Painful Warts

A wart is an infection caused by a virus (human papilloma virus), which can invade your skin through small cuts or breaks. The wart will develop into a hard, rough growth on the surface of the skin. It is most often seen on the bottom of the foot (plantar wart), but may also be on the top. Children, teens, and people with allergies or weakened immune systems are more vulnerable to the wart virus.


♦ Symptoms:

Warts may appear spongy, usually white with tiny red, brown, or black spots. Their growth can be up to a couple of cm or more across, occurring alone or with smaller warts clustered nearby. They are sometimes mistaken for corns or calluses. They can persist for years and recur in the same spot. If not treated, they can spread to other areas of the foot or even to the hands and other parts of the body.

♦ Diagnosis:

The wart will be carefully examined to determine that it is not a corn or a callus. One way to distinguish between the two is that the skin lines of the area will not be broken if it is a corn or callus, whereas the skin lines will be broken or deviate around an area if a wart is present.

♦ Treatment:

There are many ways to treat warts, depending on their size and location. Medication or surgical removal, or both, may be effective treatments. A few of the possible treatment methods are described below:

• Debridement of the area via a scalpel blade to rid the overlying covering and expose the wart. Then one or both of the following will be used:

- Cryotherapy (freezing) - A liquefied gas mixture is applied to the area which freezes the cells of the area which gradually kills the wart without the formation of scar tissue.

- Medication – acidic medication (i.e. Silver Nitrate, Salicylic Acid) is applied on the wart. This may need to be repeated over several weeks.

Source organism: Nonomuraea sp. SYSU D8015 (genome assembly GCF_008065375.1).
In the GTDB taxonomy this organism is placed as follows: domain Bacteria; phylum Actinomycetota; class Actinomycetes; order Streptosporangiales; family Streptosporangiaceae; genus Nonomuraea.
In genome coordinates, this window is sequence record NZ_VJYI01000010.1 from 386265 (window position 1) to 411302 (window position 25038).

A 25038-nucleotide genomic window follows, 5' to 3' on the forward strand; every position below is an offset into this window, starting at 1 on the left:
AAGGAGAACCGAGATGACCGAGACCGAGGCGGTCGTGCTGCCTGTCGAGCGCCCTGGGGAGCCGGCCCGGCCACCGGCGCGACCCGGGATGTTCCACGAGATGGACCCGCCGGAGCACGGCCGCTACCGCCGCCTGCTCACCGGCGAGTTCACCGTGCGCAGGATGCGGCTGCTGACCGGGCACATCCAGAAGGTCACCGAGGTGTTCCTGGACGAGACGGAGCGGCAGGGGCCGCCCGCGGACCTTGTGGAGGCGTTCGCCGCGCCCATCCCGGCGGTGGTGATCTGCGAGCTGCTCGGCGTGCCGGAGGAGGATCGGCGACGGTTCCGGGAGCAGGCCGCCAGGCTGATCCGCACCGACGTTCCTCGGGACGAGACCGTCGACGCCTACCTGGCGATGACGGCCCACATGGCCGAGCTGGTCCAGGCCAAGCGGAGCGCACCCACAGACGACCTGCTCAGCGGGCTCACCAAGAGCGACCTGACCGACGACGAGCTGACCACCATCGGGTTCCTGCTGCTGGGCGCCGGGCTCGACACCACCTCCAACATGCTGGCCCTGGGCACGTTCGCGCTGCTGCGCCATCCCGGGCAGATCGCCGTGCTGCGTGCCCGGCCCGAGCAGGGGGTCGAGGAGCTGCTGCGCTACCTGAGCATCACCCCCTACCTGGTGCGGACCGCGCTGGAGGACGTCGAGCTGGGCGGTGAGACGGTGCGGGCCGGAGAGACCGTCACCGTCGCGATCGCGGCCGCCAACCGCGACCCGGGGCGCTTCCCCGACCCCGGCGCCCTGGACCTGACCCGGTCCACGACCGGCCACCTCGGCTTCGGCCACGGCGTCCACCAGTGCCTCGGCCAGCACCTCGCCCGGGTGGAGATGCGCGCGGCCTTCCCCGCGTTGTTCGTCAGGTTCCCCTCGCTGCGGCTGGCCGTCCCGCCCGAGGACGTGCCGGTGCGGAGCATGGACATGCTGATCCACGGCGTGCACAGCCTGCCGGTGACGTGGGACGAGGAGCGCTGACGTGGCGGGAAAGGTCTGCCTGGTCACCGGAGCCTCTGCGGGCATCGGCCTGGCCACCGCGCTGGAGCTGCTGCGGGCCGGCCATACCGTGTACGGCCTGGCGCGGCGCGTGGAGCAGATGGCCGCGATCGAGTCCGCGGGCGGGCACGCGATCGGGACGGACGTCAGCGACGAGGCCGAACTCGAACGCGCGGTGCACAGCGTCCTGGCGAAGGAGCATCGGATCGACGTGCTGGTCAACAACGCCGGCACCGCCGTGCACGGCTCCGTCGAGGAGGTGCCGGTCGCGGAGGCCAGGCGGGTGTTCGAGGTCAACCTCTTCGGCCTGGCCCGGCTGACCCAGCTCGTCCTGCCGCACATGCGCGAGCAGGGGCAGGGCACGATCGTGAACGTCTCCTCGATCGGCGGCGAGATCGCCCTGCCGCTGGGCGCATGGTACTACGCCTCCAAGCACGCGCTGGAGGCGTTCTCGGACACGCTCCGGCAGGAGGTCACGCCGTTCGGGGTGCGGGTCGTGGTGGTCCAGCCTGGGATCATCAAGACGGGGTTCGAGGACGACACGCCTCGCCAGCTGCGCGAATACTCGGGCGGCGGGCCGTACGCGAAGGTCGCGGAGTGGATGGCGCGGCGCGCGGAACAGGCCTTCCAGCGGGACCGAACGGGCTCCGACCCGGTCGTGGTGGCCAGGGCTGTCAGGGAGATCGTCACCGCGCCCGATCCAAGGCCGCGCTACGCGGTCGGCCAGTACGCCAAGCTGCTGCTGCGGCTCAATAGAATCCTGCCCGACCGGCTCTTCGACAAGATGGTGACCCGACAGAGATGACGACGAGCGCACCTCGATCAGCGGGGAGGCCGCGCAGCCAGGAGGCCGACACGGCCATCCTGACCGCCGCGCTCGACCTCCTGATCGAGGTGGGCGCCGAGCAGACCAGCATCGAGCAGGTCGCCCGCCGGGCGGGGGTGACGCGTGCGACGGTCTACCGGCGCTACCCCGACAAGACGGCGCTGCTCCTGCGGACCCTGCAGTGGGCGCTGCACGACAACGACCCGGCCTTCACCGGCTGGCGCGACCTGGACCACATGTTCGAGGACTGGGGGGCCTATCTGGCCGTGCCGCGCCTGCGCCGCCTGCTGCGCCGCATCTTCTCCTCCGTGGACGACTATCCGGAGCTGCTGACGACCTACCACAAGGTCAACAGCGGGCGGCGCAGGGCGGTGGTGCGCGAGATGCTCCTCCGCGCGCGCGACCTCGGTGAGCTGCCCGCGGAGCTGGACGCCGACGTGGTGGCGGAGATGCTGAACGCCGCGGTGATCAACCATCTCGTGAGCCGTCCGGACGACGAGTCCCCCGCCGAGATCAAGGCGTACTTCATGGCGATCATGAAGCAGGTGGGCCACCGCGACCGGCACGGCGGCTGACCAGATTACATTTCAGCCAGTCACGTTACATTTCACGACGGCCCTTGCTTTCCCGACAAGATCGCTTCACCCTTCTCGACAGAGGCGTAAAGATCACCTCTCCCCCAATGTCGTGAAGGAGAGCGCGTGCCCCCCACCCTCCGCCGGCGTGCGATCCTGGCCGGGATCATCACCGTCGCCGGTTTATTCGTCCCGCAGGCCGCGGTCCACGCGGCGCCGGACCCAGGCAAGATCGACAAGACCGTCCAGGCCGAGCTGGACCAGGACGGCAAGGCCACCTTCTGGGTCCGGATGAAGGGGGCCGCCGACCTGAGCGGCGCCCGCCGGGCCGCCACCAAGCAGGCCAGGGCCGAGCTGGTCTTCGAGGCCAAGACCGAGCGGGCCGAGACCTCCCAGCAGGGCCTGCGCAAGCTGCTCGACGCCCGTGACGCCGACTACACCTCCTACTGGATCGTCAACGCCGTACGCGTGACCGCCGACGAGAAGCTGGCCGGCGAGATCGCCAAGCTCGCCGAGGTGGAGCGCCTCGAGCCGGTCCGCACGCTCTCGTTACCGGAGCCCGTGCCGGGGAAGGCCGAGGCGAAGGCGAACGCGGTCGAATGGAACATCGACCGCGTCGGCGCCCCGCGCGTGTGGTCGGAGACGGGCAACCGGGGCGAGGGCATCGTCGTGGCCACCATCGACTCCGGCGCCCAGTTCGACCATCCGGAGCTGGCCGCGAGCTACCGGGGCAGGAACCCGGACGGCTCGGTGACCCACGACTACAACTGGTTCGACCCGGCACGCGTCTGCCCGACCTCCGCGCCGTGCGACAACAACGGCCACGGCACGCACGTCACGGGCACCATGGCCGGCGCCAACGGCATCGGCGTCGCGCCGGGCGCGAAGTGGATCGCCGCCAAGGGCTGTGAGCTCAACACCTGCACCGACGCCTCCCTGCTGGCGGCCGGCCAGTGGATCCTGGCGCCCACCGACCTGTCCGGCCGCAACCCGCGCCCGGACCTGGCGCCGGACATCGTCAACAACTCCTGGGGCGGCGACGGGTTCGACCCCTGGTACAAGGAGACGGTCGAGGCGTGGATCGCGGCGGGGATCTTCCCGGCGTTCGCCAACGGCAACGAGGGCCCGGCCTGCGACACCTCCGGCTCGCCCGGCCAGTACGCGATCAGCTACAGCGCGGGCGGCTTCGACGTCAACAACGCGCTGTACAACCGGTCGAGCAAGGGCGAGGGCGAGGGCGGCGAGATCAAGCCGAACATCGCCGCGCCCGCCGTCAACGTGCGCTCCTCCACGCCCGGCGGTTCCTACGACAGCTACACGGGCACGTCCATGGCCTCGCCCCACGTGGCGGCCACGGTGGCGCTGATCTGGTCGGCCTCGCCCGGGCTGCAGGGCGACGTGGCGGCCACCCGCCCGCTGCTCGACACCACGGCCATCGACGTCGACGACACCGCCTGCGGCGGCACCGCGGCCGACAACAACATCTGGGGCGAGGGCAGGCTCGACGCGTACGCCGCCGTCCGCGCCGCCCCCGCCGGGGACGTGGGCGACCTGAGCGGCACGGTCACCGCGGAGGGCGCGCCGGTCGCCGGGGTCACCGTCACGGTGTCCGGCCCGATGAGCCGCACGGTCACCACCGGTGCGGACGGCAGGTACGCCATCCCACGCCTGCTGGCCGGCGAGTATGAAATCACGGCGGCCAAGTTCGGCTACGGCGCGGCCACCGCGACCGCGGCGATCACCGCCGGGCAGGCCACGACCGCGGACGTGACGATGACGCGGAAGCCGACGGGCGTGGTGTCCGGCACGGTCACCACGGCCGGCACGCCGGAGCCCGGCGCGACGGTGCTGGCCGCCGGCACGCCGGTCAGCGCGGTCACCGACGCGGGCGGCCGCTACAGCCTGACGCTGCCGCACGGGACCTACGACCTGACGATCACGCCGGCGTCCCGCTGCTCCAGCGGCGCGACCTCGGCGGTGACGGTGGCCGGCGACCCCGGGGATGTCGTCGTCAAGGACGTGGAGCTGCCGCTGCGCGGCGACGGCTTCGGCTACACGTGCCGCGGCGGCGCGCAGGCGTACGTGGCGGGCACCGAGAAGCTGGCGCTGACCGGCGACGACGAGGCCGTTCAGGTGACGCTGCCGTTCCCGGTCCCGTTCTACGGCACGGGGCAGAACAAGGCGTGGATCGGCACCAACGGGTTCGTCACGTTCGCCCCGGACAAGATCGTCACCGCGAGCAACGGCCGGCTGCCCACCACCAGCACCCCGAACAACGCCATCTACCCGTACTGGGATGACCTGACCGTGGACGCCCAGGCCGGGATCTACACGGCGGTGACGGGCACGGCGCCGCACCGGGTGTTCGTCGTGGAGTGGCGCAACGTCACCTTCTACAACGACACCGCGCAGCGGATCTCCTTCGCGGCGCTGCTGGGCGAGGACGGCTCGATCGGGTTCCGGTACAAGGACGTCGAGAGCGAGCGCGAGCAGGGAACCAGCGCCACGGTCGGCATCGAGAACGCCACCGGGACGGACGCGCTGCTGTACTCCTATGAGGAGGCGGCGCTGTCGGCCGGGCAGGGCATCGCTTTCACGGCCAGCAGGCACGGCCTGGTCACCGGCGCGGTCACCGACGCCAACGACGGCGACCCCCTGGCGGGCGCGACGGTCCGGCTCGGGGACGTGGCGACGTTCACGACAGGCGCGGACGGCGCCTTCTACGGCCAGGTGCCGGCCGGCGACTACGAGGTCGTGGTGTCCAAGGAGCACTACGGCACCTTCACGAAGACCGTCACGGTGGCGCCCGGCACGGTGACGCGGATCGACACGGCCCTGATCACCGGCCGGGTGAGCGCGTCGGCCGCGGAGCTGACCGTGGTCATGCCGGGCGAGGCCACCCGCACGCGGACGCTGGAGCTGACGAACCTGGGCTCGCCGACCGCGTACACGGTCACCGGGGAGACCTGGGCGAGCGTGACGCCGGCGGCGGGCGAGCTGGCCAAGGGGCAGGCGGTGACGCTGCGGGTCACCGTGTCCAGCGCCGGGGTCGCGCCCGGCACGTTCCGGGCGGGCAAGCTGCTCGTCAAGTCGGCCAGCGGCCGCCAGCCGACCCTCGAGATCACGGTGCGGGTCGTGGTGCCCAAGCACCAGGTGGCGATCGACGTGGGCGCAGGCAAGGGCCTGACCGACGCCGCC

- Needling (Multiple Puncture Technique): This technique has of late been shown to be the most effective technique in ridding stubborn and / or multiple warts. This method involves anaesthetising the local area via an injection of an anaesthetic agent (i.e. Xylocaine) so as no further discomfort is felt during the procedure. A needle is then used to puncture through the wart multiple times (no pain is felt) to impair the structure of the wart as well as help initiate / stimulate your body's immune response in attacking the wart virus and subsequently eradicating the wart. In the case of multiple warts, the treatment targeted towards just one of the warts is enough to stimulate the immune response to also target the non-needled warts, thus the eradication of usually all other warts. There is usually little to no discomfort after the procedure. There is also no scarring associated with this procedure.

• In some (rare) cases the wart can be removed with a small instrument. A local anaesthetic is often used with this procedure to lessen the pain. This degree of treatment is rarely necessary.

♦ Future Care:

It is important to protect your feet from future infection by ensuring they are clean and dry. In public places, do not go barefoot in the shower, gyms or locker rooms. Always wear thongs or sandals on your feet. Also avoid pedicure type places which may use items which could be harbouring the wart virus.